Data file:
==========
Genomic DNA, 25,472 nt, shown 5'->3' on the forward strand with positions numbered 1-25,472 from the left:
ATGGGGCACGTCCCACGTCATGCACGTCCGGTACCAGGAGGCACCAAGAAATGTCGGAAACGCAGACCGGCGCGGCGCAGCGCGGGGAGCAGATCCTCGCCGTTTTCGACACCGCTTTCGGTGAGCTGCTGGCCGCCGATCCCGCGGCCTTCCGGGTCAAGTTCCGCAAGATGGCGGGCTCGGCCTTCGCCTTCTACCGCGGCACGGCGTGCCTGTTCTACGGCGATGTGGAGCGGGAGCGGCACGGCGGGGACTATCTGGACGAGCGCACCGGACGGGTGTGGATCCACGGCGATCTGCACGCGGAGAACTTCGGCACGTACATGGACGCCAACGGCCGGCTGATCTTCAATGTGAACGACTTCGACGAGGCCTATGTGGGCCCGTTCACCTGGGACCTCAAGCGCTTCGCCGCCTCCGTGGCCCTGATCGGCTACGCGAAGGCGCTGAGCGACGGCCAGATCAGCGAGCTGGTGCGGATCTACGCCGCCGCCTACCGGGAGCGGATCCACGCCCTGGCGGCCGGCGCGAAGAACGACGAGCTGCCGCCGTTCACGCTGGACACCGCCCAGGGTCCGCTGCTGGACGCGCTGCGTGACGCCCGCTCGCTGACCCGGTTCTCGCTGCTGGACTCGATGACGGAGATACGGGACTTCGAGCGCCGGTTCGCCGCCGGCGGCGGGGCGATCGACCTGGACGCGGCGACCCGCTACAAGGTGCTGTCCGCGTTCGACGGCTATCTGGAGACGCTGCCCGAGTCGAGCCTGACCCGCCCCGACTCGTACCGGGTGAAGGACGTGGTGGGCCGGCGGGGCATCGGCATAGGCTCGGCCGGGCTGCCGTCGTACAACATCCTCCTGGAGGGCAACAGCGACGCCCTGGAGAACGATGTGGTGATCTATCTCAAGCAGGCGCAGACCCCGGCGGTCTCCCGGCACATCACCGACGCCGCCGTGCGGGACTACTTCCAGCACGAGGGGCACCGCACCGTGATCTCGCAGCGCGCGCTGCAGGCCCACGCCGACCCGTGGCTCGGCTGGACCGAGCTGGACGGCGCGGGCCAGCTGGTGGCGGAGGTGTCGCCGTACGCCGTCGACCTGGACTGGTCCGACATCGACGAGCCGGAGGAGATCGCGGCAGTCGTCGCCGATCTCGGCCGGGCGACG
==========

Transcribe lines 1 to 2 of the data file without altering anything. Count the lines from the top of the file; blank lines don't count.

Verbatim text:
Genomic DNA, 25,472 nt, shown 5'->3' on the forward strand with positions numbered 1-25,472 from the left:
ATGGGGCACGTCCCACGTCATGCACGTCCGGTACCAGGAGGCACCAAGAAATGTCGGAAACGCAGACCGGCGCGGCGCAGCGCGGGGAGCAGATCCTCGCCGTTTTCGACACCGCTTTCGGTGAGCTGCTGGCCGCCGATCCCGCGGCCTTCCGGGTCAAGTTCCGCAAGATGGCGGGCTCGGCCTTCGCCTTCTACCGCGGCACGGCGTGCCTGTTCTACGGCGATGTGGAGCGGGAGCGGCACGGCGGGGACTATCTGGACGAGCGCACCGGACGGGTGTGGATCCACGGCGATCTGCACGCGGAGAACTTCGGCACGTACATGGACGCCAACGGCCGGCTGATCTTCAATGTGAACGACTTCGACGAGGCCTATGTGGGCCCGTTCACCTGGGACCTCAAGCGCTTCGCCGCCTCCGTGGCCCTGATCGGCTACGCGAAGGCGCTGAGCGACGGCCAGATCAGCGAGCTGGTGCGGATCTACGCCGCCGCCTACCGGGAGCGGATCCACGCCCTGGCGGCCGGCGCGAAGAACGACGAGCTGCCGCCGTTCACGCTGGACACCGCCCAGGGTCCGCTGCTGGACGCGCTGCGTGACGCCCGCTCGCTGACCCGGTTCTCGCTGCTGGACTCGATGACGGAGATACGGGACTTCGAGCGCCGGTTCGCCGCCGGCGGCGGGGCGATCGACCTGGACGCGGCGACCCGCTACAAGGTGCTGTCCGCGTTCGACGGCTATCTGGAGACGCTGCCCGAGTCGAGCCTGACCCGCCCCGACTCGTACCGGGTGAAGGACGTGGTGGGCCGGCGGGGCATCGGCATAGGCTCGGCCGGGCTGCCGTCGTACAACATCCTCCTGGAGGGCAACAGCGACGCCCTGGAGAACGATGTGGTGATCTATCTCAAGCAGGCGCAGACCCCGGCGGTCTCCCGGCACATCACCGACGCCGCCGTGCGGGACTACTTCCAGCACGAGGGGCACCGCACCGTGATCTCGCAGCGCGCGCTGCAGGCCCACGCCGACCCGTGGCTCGGCTGGACCGAGCTGGACGGCGCGGGCCAGCTGGTGGCGGAGGTGTCGCCGTACGCCGTCGACCTGGACTGGTCCGACATCGACGAGCCGGAGGAGATCGCGGCAGTCGTCGCCGATCTCGGCCGGGCGACG